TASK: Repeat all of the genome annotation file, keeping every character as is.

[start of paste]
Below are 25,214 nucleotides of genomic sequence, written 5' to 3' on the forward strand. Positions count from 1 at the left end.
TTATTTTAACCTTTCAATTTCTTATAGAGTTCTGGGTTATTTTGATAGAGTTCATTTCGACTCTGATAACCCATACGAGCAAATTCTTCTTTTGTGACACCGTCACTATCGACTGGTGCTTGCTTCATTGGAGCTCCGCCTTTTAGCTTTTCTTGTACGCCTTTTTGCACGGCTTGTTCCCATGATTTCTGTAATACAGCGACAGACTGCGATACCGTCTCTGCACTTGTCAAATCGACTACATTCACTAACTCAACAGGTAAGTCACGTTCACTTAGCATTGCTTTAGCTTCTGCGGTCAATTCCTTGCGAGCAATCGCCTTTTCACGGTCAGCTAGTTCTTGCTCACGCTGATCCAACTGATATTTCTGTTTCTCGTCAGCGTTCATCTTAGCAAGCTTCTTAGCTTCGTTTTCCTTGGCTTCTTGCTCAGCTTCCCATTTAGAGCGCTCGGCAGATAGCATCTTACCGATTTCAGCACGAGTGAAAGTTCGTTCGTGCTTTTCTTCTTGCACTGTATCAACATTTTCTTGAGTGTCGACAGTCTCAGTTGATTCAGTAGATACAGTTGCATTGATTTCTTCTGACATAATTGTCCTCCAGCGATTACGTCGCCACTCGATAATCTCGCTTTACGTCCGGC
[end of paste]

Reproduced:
Below are 25,214 nucleotides of genomic sequence, written 5' to 3' on the forward strand. Positions count from 1 at the left end.
TTATTTTAACCTTTCAATTTCTTATAGAGTTCTGGGTTATTTTGATAGAGTTCATTTCGACTCTGATAACCCATACGAGCAAATTCTTCTTTTGTGACACCGTCACTATCGACTGGTGCTTGCTTCATTGGAGCTCCGCCTTTTAGCTTTTCTTGTACGCCTTTTTGCACGGCTTGTTCCCATGATTTCTGTAATACAGCGACAGACTGCGATACCGTCTCTGCACTTGTCAAATCGACTACATTCACTAACTCAACAGGTAAGTCACGTTCACTTAGCATTGCTTTAGCTTCTGCGGTCAATTCCTTGCGAGCAATCGCCTTTTCACGGTCAGCTAGTTCTTGCTCACGCTGATCCAACTGATATTTCTGTTTCTCGTCAGCGTTCATCTTAGCAAGCTTCTTAGCTTCGTTTTCCTTGGCTTCTTGCTCAGCTTCCCATTTAGAGCGCTCGGCAGATAGCATCTTACCGATTTCAGCACGAGTGAAAGTTCGTTCGTGCTTTTCTTCTTGCACTGTATCAACATTTTCTTGAGTGTCGACAGTCTCAGTTGATTCAGTAGATACAGTTGCATTGATTTCTTCTGACATAATTGTCCTCCAGCGATTACGTCGCCACTCGATAATCTCGCTTTACGTCCGGC